Buying the right tank for your property is a big decision with a lot of factors so it’s important to check out all the options available. There is no definitive answer as to whether plastic or concrete tanks are better, it usually depends on how you use the tanks and where they are installed. So what's the best option for your property?
All tanks need a well prepared foundation to sit on. A standard plastic water tank will weigh more than 25-30 tonnes when full. There are regulations in NZ as to how the tanks need to be installed and which building consents apply - check with your local council.
Another factor to consider when planning your tank site is where water will go if you get leaks/overflows. Tanks are often installed on hills with a gravity pumping system so that you are still able to access water if pumps fail or there is a power cut.
Plastic tanks are often cheaper to buy and install compared to concrete tanks. They are maneuverable and lightweight so easy to transport and position. Most modern tanks are UV stabilised and made of food grade polythene for household drinking water. It is usually easier to fit outlets to and change lines on plastic tanks.
The flexibility of plastic tanks also allows for some movement in earthquakes, preventing damage. They can however be easily damaged by fire and sharp objects. Another risk to plastic tanks is getting pierced or warped by tree roots growing around the tank.
Plastic tanks have widely been used for more than 50 years and are becoming more common than concrete ones. They can be recycled after use, however, they cannot be made from recycled plastics due to food quality standards in New Zealand.
Concrete tanks are much stronger and more durable than plastic. They can be buried underground for landscaping and can withstand fire, however are often damaged by earthquakes in high risk zones.
New Zealand rainwater is slightly acidic. Storing rainwater in a concrete tank raises the pH of the water due to lime leaching into the water, balancing out the acidity. Acidic water can damage plumbing hardware and cause green copper staining on household fittings. Concrete tanks will also keep the water cooler in the hot summer months.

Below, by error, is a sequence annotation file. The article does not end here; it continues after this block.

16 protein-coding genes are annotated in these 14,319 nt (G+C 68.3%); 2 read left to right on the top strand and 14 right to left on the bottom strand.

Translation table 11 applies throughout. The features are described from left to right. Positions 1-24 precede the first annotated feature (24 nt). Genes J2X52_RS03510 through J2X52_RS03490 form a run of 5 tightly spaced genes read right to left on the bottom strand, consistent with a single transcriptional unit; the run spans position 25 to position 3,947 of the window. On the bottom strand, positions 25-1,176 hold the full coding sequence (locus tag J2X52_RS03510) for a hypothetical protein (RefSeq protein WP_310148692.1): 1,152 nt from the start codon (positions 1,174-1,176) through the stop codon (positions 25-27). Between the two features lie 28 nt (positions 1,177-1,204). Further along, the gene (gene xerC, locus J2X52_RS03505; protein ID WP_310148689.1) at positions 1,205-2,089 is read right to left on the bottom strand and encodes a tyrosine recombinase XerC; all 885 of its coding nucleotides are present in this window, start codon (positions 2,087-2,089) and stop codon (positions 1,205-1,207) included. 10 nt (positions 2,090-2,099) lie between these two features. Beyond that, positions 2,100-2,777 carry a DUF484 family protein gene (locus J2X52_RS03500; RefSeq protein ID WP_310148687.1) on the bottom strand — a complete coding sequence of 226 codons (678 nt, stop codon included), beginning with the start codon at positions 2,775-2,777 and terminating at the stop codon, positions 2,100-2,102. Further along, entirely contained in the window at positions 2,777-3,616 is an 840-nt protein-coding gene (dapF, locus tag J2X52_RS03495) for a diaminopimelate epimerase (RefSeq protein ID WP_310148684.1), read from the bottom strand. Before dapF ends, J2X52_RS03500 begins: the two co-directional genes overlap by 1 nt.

Installing concrete tanks requires a lot more preparation and heavy machinery. The site must be accessible by a hiab or else the tank will need to be built on site. This makes installing new concrete tanks a very expensive project.
Concrete tanks can last for decades, however, once they start to deteriorate, there can be a lot of issues that aren't so easy to fix. This is particularly problematic with septic and wastewater tanks. The standard for concrete tanks allows some leakage of stored water however plastic tanks are (usually) completely watertight.
All tanks will last longer with proper maintenance. Frequent cleaning and water quality testing is important for the longevity of the tanks. Regular repairs and maintenance to fix small damages will prevent bigger problems down the line.
There is no hard and fast rule as to which kind of tank is ‘better’, it all depends on your property and your needs. Weighing up the pros and cons of each type of tank is the best way to start.
Subscription is $11.50 per month, paid annually. This includes Spark/Vodafone connectivity.
The HiLo tank monitor uses groundbreaking radar technology to accurately monitor liquid storage levels. Using built-in cellular connectivity, the sensor transmits tank levels to the cloud so you can check your tank levels from anywhere!
Download the HiLo Mobile app from the App Store or Google Play for easy setup and access to your tank levels.
Connectivity Options: If you have Spark or Vodafone 4G coverage at the site of installation, please select the appropriate network. If you do not have cell phone reception, please contact us for our long-range coverage options email@example.com.
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